Tabitha Clews: “PTSD and Our Veterans”

Post-Traumatic Stress Disorder or PTSD is a serious diagnosis that affects many American soldiers. PTSD by definition is ‘a mental health condition that’s triggered by a terrifying event’ (Mayo Clinic, 2015). War is a terrifying event and the things that our men and women see while fighting for our country can be devastating. Here in Vermont at the Veterans Administration (VA) Hospital and the National Center for PTSD, we see and help many veterans who are returning home to live ‘normal’ lives.

I have the honor of working with people who have served our country, and I see signs of PTSD all the time. One of the first things that I was told when I started working for the VA is that these men and women are trained to fight. It is an automatic reaction, so I was to be careful. I don’t mean that they are going to fight just anyone for no apparent reason, but because they are so vigilant and are trained to react, doing things like waking them up could get you hit. The way I was taught to wake up a veteran is at their feet, keeping your distance. None of these men and women want to hurt you, but it is like second nature for them to attack if startled.

This brief video is very informative about how veterans feel when they come home and are suffering from PTSD:

 (Veterans Health Administration, 2014, June 5)

The National Center for PTSD is located in White River Junction and helps veterans coming back from war to cope with the changes they face. According to VA Healthcare (2012), there are 9 things that everyone should know about PTSD:

  1. PTSD is a medical condition.
  2. Recognize the symptoms PTSD – nightmares, outbursts of anger, feelings of mistrust, depression, anxiety and problems sleeping
  3. PTSD can cause physical symptoms- Headache, chest pain, or feeling dizzy.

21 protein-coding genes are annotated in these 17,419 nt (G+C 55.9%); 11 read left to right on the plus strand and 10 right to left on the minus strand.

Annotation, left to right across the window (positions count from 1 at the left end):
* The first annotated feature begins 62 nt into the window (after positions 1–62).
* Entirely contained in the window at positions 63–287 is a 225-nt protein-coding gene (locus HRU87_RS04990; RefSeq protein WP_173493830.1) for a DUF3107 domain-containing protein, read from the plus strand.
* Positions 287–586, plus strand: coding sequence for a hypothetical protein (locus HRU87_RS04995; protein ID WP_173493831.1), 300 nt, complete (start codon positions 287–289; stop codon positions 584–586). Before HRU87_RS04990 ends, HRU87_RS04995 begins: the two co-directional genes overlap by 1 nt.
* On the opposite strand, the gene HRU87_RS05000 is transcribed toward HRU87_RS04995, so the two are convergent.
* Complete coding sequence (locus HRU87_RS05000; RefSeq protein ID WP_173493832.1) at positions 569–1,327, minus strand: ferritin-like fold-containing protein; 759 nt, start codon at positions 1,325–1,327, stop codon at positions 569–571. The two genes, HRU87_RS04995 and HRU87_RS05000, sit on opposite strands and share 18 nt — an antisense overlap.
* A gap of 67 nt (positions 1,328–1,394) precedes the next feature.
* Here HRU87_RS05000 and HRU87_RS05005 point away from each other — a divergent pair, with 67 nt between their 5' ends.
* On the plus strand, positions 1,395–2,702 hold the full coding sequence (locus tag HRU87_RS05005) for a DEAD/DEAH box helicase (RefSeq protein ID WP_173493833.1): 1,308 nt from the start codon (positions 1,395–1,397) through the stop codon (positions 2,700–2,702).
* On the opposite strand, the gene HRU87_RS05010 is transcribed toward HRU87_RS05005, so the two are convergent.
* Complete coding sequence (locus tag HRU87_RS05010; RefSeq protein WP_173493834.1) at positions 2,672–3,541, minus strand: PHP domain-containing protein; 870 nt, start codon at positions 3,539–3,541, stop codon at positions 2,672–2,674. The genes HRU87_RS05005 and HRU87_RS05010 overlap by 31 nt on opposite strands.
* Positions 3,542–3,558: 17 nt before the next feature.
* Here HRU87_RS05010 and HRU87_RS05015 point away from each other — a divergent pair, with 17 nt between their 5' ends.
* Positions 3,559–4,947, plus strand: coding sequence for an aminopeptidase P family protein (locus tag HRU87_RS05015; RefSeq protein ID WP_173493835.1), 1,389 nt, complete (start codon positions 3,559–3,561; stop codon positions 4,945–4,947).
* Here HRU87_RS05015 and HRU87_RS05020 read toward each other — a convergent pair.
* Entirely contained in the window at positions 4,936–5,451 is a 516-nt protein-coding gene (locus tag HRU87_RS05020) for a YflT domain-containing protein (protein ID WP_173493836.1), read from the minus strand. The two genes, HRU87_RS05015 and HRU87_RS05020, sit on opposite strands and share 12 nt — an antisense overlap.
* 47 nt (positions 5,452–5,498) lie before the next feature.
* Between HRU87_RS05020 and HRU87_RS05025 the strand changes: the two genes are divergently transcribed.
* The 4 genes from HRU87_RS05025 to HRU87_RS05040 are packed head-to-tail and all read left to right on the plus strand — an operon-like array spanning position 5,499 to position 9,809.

4. PTSD often starts within 3 months of the event
  5. Previous trauma can increase a person’s risk
  6. PTSD can be treated – Talking with your doctor, Medications, or support groups
  7. Recovery takes time
  8. Positive actions can help the healing process – learn relaxation techniques
  9. Friends and family members can help
  10. If you need more information contact –

Serving in the military has many stressors: You are being shot at, you are shooting others, your comrades are dying in front of you, and then you come home to a whole new world. The chart below shows the men and women who fought in Iraq have more stressors compared to those who were in Afghanistan:

Combat Stressors Seeing dead bodies Being shot at Being attacked/ ambushed Receiving rocket or mortar fire Know someone killed/ seriously injured
Iraq Army 95% 93% 89% 86% 86%
Iraq Marines 94% 97% 95% 92% 87%
Afghanistan Army 39% 66% 58% 84% 43%

Based on research from the national center for PTSD, 10%-18% of veterans who return home from Iraq will experience PTSD. These numbers are up from previous wars, so why is it that these men and women are suffering from PTSD more than those before them? The answer is:

  • Longer deployment times – Previous wars did not deploy there men and women for as long